Block D - Keeping in Touch
Be introduced to historical concepts, vocabulary and representations through exploring the ways in which life has changed over the time of our parents, grandparents and great-grandparents. Develop a chronology of domestic life, clothes, transport, communication methods, toys and books, food and music. Experience a school day as it would have been in the 1950s and create Acoustic Telephones. Cook up a food festival and create a museum in the classroom!
Share and examine items of communication from previous eras, such as old letters, telegrams, old telephones and old computers. Set up an informative and intriguing class museum using these objects.
This Topic is written for Key Stage 1. If you want to use this Topic for a different Key Stage, you will need to consider how to adapt the outcomes, content, delivery methods, resources and differentiation, as well as the relevant National Curriculum objectives.
The history of communication starts with people carrying oral messages and then takes in carrier pigeons, horse-riding messengers, letters, Morse code, telegrams, telephones, mobiles, emails and the internet.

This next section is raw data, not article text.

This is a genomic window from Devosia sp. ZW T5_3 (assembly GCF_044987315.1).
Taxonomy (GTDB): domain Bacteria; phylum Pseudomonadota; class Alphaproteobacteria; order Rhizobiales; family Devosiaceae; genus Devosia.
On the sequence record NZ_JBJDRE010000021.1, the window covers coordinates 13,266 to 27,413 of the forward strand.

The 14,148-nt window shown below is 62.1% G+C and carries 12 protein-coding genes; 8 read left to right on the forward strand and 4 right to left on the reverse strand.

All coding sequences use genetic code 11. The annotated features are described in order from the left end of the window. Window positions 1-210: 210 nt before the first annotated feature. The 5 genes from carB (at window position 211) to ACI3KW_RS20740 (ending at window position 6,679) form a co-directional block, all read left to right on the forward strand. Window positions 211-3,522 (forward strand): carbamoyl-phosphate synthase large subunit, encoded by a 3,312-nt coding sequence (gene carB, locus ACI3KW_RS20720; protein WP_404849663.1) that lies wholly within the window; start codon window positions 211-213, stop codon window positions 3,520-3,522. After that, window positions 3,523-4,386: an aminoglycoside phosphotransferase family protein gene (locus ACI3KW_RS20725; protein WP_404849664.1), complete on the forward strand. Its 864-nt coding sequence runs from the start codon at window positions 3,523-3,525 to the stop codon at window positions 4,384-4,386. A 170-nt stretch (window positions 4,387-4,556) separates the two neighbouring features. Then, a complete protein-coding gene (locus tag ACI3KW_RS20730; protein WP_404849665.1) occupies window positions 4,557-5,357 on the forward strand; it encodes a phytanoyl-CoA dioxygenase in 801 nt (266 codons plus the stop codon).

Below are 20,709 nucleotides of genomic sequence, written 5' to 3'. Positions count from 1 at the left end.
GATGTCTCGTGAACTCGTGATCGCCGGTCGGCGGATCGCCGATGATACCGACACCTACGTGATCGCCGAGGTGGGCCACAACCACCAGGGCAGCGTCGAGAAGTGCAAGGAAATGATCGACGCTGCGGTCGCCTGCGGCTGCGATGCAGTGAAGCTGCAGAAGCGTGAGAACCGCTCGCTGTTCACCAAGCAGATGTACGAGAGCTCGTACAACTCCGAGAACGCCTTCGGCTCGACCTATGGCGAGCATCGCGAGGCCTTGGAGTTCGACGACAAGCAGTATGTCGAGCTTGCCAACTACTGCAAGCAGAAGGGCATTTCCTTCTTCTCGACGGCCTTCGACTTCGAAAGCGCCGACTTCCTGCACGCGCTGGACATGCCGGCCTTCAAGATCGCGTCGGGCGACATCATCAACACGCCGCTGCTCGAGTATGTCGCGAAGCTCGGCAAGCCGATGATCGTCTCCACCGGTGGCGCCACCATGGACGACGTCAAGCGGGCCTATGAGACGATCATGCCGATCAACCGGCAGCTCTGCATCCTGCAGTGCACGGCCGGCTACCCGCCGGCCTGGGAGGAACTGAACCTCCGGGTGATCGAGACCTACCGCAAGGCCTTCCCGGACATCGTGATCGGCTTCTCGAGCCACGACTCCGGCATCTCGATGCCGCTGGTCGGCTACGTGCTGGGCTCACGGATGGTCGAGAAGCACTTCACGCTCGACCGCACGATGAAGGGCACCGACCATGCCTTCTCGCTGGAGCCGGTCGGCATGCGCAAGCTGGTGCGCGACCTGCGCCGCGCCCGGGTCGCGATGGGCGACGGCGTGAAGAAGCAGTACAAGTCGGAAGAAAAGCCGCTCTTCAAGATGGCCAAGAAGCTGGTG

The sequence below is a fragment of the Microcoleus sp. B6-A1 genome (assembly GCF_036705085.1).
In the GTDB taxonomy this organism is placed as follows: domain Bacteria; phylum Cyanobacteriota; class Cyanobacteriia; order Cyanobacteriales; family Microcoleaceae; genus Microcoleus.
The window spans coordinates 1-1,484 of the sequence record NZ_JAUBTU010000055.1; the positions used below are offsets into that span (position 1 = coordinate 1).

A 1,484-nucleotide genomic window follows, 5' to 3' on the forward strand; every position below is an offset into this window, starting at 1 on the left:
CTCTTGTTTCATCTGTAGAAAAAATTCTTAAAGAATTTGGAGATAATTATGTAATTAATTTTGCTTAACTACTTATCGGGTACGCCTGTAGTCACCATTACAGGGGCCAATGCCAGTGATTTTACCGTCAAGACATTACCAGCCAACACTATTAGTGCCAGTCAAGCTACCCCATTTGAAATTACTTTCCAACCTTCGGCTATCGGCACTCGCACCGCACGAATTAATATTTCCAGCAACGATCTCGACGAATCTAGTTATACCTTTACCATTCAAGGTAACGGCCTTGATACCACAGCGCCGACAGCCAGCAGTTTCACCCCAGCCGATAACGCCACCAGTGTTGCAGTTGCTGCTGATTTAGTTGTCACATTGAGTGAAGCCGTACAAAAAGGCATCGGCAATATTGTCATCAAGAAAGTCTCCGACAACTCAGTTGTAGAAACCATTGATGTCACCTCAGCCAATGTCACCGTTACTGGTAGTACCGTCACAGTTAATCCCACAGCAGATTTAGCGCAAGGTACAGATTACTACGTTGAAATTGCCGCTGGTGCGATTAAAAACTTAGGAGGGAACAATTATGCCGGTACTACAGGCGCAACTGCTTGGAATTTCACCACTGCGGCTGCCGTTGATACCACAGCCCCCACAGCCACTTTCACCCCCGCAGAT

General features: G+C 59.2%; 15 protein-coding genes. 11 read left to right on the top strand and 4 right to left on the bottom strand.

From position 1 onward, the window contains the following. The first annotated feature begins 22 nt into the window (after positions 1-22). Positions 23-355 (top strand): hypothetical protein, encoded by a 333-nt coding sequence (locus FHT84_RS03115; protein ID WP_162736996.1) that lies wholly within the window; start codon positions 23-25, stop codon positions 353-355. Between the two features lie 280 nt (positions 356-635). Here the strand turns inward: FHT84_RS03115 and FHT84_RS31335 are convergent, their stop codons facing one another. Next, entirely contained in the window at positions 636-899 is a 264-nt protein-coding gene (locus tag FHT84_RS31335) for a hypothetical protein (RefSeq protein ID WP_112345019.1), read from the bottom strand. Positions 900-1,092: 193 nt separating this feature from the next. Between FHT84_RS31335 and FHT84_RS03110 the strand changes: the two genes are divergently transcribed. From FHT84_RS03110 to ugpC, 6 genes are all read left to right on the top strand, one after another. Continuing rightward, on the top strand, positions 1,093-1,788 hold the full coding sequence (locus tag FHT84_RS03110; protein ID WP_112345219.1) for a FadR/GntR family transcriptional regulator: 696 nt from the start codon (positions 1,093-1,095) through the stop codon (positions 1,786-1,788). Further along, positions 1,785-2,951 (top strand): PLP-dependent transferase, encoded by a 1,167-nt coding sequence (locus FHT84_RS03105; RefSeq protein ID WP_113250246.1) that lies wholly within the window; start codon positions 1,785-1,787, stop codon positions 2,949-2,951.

After a recap of methods used to communicate in the past children look at the use of carrier pigeons. They create a model carrier pigeon using boxes and papier-mâché. They then decorate these to make them realistic.
Children look at how telegrams were developed, including exploring the use of Morse Code. They write their names in code and then create telegrams using Tea-paper to create an aged effect.
Children understand how the Royal Mail came to exist and how letters were sent in the past. They identify pillar-boxes and then write a letter to an older person for whom this was an important form of communication.
The development of the telephone from the late 19th century to mobile phones in the present day is charted. Children study pictures of phones of each era, from their great-great-great-grandparents to now. They create a string telephone and then subject it to a series of ‘fair tests’.
To round off the Block, children set up a class museum of the history of communication. They label artefacts and produce records for all this that have been lent or given. They discuss and then help to produce a catalogue before opening for visitors!